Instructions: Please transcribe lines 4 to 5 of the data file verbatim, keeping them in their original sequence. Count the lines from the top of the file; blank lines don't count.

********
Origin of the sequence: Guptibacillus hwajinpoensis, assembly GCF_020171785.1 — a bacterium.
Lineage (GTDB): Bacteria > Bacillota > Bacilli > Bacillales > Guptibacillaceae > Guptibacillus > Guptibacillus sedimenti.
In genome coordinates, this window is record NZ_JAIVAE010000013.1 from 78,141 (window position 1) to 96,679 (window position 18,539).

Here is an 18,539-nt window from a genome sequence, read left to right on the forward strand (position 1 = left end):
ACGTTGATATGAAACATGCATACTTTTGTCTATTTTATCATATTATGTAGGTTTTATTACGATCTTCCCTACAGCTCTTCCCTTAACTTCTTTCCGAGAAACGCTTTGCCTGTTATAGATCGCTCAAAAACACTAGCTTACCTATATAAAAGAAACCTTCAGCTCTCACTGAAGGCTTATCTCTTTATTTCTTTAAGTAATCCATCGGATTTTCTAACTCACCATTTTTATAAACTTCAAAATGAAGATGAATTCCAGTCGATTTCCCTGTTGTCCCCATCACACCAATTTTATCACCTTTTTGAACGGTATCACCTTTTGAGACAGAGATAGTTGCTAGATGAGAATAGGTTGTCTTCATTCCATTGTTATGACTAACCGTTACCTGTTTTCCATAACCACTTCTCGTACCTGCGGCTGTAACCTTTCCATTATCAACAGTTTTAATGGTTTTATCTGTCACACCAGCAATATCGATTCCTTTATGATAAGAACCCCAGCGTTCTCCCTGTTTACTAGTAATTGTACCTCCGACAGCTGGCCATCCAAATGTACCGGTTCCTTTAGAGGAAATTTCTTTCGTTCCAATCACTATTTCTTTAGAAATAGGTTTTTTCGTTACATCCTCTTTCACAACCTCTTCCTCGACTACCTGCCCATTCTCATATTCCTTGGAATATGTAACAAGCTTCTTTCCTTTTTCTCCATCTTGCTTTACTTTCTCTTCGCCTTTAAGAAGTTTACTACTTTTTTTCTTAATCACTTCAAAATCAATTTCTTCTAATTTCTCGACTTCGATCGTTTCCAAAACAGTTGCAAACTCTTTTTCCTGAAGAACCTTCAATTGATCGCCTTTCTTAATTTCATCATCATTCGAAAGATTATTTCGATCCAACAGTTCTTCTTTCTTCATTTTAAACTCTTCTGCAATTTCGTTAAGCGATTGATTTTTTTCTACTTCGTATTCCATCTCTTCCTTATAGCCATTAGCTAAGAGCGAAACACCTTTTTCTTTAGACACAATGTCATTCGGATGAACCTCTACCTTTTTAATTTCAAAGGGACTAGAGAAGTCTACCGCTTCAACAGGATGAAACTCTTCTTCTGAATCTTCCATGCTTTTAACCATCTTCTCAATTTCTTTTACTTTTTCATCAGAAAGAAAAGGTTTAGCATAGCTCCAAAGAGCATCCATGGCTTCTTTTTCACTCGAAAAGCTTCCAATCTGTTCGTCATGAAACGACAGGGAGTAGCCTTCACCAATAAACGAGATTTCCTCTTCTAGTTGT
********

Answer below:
Here is an 18,539-nt window from a genome sequence, read left to right on the forward strand (position 1 = left end):
ACGTTGATATGAAACATGCATACTTTTGTCTATTTTATCATATTATGTAGGTTTTATTACGATCTTCCCTACAGCTCTTCCCTTAACTTCTTTCCGAGAAACGCTTTGCCTGTTATAGATCGCTCAAAAACACTAGCTTACCTATATAAAAGAAACCTTCAGCTCTCACTGAAGGCTTATCTCTTTATTTCTTTAAGTAATCCATCGGATTTTCTAACTCACCATTTTTATAAACTTCAAAATGAAGATGAATTCCAGTCGATTTCCCTGTTGTCCCCATCACACCAATTTTATCACCTTTTTGAACGGTATCACCTTTTGAGACAGAGATAGTTGCTAGATGAGAATAGGTTGTCTTCATTCCATTGTTATGACTAACCGTTACCTGTTTTCCATAACCACTTCTCGTACCTGCGGCTGTAACCTTTCCATTATCAACAGTTTTAATGGTTTTATCTGTCACACCAGCAATATCGATTCCTTTATGATAAGAACCCCAGCGTTCTCCCTGTTTACTAGTAATTGTACCTCCGACAGCTGGCCATCCAAATGTACCGGTTCCTTTAGAGGAAATTTCTTTCGTTCCAATCACTATTTCTTTAGAAATAGGTTTTTTCGTTACATCCTCTTTCACAACCTCTTCCTCGACTACCTGCCCATTCTCATATTCCTTGGAATATGTAACAAGCTTCTTTCCTTTTTCTCCATCTTGCTTTACTTTCTCTTCGCCTTTAAGAAGTTTACTACTTTTTTTCTTAATCACTTCAAAATCAATTTCTTCTAATTTCTCGACTTCGATCGTTTCCAAAACAGTTGCAAACTCTTTTTCCTGAAGAACCTTCAATTGATCGCCTTTCTTAATTTCATCATCATTCGAAAGATTATTTCGATCCAACAGTTCTTCTTTCTTCATTTTAAACTCTTCTGCAATTTCGTTAAGCGATTGATTTTTTTCTACTTCGTATTCCATCTCTTCCTTATAGCCATTAGCTAAGAGCGAAACACCTTTTTCTTTAGACACAATGTCATTCGGATGAACCTCTACCTTTTTAATTTCAAAGGGACTAGAGAAGTCTACCGCTTCAACAGGATGAAACTCTTCTTCTGAATCTTCCATGCTTTTAACCATCTTCTCAATTTCTTTTACTTTTTCATCAGAAAGAAAAGGTTTAGCATAGCTCCAAAGAGCATCCATGGCTTCTTTTTCACTCGAAAAGCTTCCAATCTGTTCGTCATGAAACGACAGGGAGTAGCCTTCACCAATAAACGAGATTTCCTCTTCTAGTTGT